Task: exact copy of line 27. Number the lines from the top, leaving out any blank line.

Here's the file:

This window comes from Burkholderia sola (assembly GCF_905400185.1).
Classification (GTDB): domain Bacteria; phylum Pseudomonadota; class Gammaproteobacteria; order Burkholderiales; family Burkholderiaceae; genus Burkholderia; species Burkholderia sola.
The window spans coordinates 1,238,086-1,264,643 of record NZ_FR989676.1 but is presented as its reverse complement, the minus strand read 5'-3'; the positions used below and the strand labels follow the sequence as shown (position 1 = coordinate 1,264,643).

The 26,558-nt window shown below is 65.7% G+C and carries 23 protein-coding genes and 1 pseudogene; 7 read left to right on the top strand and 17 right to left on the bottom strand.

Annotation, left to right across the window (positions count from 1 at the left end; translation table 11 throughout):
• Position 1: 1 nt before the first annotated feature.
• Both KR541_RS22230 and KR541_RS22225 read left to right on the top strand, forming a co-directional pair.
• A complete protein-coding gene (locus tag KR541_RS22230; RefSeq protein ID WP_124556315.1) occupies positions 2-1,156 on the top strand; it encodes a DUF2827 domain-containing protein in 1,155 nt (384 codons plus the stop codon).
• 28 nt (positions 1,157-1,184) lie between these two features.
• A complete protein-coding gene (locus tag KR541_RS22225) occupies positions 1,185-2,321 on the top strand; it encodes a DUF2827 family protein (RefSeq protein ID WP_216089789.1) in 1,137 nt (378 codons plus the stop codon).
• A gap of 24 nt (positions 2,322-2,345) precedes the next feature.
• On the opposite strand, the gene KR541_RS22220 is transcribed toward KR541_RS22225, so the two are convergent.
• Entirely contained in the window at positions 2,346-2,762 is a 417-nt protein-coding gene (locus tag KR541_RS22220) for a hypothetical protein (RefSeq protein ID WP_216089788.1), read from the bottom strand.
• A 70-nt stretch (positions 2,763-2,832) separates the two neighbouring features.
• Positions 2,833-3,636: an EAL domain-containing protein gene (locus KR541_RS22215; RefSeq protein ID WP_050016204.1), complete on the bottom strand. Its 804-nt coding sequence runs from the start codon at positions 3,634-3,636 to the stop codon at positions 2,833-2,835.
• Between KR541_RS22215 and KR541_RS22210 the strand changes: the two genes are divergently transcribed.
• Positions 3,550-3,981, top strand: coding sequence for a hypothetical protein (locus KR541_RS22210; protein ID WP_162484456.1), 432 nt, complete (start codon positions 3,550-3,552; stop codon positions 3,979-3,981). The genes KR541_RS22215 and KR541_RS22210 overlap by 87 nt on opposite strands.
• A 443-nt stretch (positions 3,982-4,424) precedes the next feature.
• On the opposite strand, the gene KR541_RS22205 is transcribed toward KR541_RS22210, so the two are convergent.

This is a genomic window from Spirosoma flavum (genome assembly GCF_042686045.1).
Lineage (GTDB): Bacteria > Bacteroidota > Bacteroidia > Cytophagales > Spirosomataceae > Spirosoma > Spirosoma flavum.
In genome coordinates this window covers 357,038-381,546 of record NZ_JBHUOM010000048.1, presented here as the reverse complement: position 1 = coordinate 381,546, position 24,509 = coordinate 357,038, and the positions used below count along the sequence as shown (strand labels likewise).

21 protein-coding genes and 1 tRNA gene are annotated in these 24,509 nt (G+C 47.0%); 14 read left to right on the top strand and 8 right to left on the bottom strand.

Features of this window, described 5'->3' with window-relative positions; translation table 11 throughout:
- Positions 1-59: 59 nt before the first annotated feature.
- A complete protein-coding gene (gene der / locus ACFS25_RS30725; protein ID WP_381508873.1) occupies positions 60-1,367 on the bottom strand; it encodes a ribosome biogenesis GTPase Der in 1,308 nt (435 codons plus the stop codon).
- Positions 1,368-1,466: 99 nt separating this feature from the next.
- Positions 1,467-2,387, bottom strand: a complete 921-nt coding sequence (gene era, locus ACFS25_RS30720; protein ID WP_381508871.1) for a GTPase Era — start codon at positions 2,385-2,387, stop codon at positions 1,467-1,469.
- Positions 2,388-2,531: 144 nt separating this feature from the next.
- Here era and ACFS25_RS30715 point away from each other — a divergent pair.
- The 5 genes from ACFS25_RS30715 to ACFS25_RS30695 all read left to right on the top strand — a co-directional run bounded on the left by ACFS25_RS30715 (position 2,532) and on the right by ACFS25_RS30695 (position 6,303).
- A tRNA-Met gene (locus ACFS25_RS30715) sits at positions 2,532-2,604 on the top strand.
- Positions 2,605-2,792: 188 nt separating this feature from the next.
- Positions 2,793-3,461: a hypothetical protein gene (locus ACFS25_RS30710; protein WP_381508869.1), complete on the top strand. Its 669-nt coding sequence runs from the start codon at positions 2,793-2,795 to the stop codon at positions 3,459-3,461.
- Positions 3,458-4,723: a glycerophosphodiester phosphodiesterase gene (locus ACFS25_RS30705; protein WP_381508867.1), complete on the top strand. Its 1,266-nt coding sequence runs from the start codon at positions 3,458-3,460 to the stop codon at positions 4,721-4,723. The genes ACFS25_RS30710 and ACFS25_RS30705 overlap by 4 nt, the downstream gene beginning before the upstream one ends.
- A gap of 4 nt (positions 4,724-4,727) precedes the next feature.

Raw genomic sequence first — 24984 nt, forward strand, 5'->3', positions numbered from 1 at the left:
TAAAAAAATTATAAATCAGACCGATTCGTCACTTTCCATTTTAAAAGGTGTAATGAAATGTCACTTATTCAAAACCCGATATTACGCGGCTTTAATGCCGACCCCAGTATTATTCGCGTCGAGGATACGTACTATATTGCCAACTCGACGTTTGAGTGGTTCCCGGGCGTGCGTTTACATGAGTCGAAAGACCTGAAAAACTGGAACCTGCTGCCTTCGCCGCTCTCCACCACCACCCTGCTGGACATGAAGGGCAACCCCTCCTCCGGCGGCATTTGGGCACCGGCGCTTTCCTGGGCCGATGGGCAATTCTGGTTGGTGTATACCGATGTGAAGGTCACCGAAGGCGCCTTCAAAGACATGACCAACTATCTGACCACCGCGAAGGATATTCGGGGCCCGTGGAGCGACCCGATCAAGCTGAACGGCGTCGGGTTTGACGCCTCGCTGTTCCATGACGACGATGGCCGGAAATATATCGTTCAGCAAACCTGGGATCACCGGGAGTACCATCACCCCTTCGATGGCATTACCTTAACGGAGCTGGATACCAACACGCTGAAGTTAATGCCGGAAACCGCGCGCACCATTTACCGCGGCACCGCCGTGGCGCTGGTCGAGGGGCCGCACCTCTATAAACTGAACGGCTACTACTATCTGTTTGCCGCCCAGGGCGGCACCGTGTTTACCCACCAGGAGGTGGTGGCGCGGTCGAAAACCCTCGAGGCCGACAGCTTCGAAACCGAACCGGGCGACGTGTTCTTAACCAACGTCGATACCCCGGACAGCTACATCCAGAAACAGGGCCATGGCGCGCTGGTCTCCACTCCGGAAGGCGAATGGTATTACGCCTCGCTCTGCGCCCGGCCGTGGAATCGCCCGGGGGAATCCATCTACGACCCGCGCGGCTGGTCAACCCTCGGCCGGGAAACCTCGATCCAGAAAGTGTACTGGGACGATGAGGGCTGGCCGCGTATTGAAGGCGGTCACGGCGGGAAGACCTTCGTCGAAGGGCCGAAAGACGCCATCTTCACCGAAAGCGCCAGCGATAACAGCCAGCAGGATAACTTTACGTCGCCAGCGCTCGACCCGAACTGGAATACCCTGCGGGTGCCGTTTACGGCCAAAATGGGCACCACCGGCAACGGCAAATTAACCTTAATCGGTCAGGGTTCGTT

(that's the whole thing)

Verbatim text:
- Positions 1,368-1,466: 99 nt separating this feature from the next.